The mayor has said he has a “real concern’’ about the homeless — but he downplayed the problem, saying the number of street people has “gone down a bit.” He does have a solution.

First Lady Chirlane McCray, he said, was to unveil “a very bold plan” to tackle substance abuse and mental-health issues suffered by many people without homes.

But first, he is headed, at taxpayer expense, to the Vatican Monday, where he’s set to meet with Pope Francis and deliver a speech Tuesday on income inequality and climate change. I’m sure homelessness will still exist when he gets home Wednesday.

But with every aggressive panhandler I encounter, with every scary individual who crosses paths with my teenage daughter, I’m losing my patience.

This has to end.

Andrea Peyser



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Andrea's Recent Columns archived on andreapeyser.com

Cosby slime isn’t a crime

Before Autumn Jackson was convicted in New York City in 1997 for extorting Bill Cosby — she demanded he pay her millions to squelch a planned supermarket tabloid report that he might be her dad — Jackson’s federal public defender, Robert Baum, received calls from a number of women who claimed they’d had sex with the comedian. Not one said she’d been sexually assaulted.

Since then, more than 40 women have accused Cosby, 78, of drugging and molesting them, or trying to, in incidents dating as far back as the 1960s.

So in a column last week, I suggested that society’s definition of sexual assault has changed recently to include as alleged victims those who willingly took drugs to get in the mood for sex, then regretted it afterward.

Some readers were outraged. But Gregory Stephanie Boudreau wrote in an e-mail, “Mr. Cosby might be a bad husband and a sex addict, but . . . as you have pointed out, [he] has not been charged or convicted of any allegations made against him.”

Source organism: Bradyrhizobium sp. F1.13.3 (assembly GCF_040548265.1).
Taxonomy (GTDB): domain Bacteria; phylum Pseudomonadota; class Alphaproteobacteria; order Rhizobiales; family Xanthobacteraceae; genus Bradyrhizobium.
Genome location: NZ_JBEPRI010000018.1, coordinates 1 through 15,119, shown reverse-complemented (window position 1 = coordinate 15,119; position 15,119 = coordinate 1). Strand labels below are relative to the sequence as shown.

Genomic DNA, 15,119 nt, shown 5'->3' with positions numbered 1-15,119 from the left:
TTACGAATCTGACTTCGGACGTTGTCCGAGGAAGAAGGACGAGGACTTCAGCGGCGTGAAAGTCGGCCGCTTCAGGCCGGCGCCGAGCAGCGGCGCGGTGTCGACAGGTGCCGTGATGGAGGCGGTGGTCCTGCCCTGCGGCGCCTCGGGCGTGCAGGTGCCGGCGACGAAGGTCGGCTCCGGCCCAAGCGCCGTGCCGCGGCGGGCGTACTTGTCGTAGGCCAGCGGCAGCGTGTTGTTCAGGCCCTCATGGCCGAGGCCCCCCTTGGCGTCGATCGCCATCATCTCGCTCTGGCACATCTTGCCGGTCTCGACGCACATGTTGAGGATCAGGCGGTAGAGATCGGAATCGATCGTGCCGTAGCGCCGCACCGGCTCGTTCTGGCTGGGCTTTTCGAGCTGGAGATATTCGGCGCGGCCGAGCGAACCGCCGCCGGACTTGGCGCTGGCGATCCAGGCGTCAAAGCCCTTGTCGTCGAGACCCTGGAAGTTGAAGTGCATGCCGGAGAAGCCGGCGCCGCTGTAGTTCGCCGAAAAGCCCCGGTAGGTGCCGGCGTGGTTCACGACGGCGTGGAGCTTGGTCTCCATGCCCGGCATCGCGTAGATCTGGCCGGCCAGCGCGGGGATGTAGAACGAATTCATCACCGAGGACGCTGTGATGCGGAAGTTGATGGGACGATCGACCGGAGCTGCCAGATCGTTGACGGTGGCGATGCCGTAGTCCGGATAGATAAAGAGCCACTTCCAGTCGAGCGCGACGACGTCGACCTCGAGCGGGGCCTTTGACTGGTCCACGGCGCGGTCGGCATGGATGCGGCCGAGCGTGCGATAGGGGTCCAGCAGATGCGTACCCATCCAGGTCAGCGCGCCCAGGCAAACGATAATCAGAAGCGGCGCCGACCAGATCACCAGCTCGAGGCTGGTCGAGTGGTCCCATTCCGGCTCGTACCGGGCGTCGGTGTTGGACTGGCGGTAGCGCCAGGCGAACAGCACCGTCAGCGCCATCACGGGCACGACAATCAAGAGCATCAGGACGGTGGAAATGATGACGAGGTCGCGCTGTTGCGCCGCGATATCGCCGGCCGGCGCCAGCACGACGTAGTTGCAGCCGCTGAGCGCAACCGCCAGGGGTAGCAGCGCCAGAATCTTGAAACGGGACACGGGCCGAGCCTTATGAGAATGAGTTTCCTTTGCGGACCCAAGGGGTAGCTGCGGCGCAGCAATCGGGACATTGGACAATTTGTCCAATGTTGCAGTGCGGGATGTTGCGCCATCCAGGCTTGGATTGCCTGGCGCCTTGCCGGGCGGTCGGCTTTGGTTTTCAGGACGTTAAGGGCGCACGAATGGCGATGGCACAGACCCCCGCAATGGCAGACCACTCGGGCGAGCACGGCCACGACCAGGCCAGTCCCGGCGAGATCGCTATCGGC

In a 2005 deposition, Cosby admitted that he obtained the drug Quaalude to give to women with whom he wanted to have sex, but said he never forced the sedative upon a lady without her knowledge.

The New York Times reported that Cosby confessed in the deposition that he promised to help women’s careers and used sweet talk and drugs to seduce at least five females, and paid some off to keep quiet. I think Bill Cosby is a slimeball and a cheat.

But I’m not so sure he’s a sex criminal.

He lacks horse sense

“It’s a holocaust. There were people for slavery, remember? Slavery was fine. There were people who put people in ovens. There are all kinds of ethnic cleansing, people for it.’’ That was rap mogul Russell Simmons, 57, comparing New York City’s carriage-horse industry to Nazi genocide, slavery and ethnic cleansing. Is he nuts?

Find another hobby, Simmons.

Trump in trouble over ‘war hero’ comments about John McCain

Who’s the loser?

“He’s not a war hero. He’s a war hero because he was captured. I like people who weren’t captured,’’ Republican presidential candidate Donald Trump, 69, said in Iowa about Republican US Sen. John McCain.

A former Navy pilot, McCain, 78, spent 5 ½ years under torture in North Vietnam’s so-called Hanoi Hilton. Trump reportedly received four military deferments and a medical release, and did not serve our country.

I’ve enjoyed Trump’s big mouth. No more

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Andrea Peyser is a columnist for the New York Post, writing on the social and political issues important to Americans.

Her commentary has brought her awards from the National Society of Newspaper Columnists and Columnist of the Year from the New York State Associated Press for 2005.